Equations (1)-(7) can be applied to determine the magnitude of the variables during system start-up, idling, or shut-down processes.
When the dc bus voltage collapses to zero, the motor currents circulate through the windings of motors 28, 70, diodes 21, 26, 58, 63 and switches 17, 18, 66, 69, as shown in
With slightly positive dc bus voltage, the current in motor 70 will be reduced, while that of motor 28 will be increased. This forces these currents to become equal eventually. When these two currents are equal in amplitude momentarily, the net dc bus current is zero, as is the slope of the dc bus voltage. In other words, the dc bus voltage (a small positive value) and its slope become excellent indicators to determine when these two currents are exactly equal. When the conditions are met, the four current sensors 34, 36, 54, 56 associated in the process should provide the same signal amplitude.
A similar procedure can also be applied to cross-checking current sensors of a system 78 that includes a boost converter 80 and the inverter 14, as illustrated in
Then, two inverter switches 17 Sc1 and 18 Sa2 (in the illustrated example) are turned on in order to drain the energy in capacitors 92 C1 and 12 Cbus through the windings of motor 28. After the DC bus voltage is substantially or completely discharged, all switches, including those of converters 80 and inverters 14, are turned off. Then, as shown in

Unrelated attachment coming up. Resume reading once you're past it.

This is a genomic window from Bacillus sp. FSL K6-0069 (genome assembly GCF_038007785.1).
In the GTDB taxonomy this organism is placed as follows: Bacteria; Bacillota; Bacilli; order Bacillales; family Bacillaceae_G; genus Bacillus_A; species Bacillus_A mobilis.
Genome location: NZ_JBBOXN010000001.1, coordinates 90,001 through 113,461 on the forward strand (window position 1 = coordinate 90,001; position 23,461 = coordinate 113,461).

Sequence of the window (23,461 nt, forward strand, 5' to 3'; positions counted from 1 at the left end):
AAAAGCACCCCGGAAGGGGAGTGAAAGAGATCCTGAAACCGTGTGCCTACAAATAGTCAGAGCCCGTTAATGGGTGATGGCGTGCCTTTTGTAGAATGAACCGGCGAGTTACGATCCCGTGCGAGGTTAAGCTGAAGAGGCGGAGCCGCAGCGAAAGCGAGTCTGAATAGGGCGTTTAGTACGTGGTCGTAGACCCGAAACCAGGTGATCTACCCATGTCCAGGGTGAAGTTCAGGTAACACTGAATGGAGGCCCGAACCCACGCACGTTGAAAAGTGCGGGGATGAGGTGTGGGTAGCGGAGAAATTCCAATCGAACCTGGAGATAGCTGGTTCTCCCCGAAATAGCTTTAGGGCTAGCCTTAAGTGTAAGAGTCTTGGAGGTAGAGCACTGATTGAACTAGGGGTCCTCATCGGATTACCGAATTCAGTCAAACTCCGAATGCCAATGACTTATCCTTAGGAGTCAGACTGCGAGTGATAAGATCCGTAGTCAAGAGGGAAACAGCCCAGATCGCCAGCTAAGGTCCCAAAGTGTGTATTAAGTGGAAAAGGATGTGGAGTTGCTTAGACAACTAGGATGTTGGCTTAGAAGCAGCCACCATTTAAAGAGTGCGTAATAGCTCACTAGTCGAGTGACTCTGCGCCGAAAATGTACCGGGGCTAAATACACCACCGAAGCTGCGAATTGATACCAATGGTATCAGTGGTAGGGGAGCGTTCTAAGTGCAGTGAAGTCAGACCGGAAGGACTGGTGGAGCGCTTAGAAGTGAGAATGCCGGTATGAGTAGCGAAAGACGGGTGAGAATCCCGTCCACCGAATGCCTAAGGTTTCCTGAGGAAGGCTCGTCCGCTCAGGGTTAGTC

Then, when the voltage on bus capacitor 12 Cbus is high enough, switch 82 S1 is turned on, which initiates a free resonance between converter inductor 94 L1 and capacitor 92 C1. By properly choosing the time to turn on switch 82 S1, the resonant current drawn from bus capacitor 12 Cbus can be higher than the motor current charging capacitor 12. In other words, there are instances when the net current to bus capacitor 12 Cbus is zero as is the slope of the voltage on capacitor 12 Cbus. Similarly, this can be used as an indicator that the current to converter inductor 94 L1 at those instances equals the motor current ics or −ias.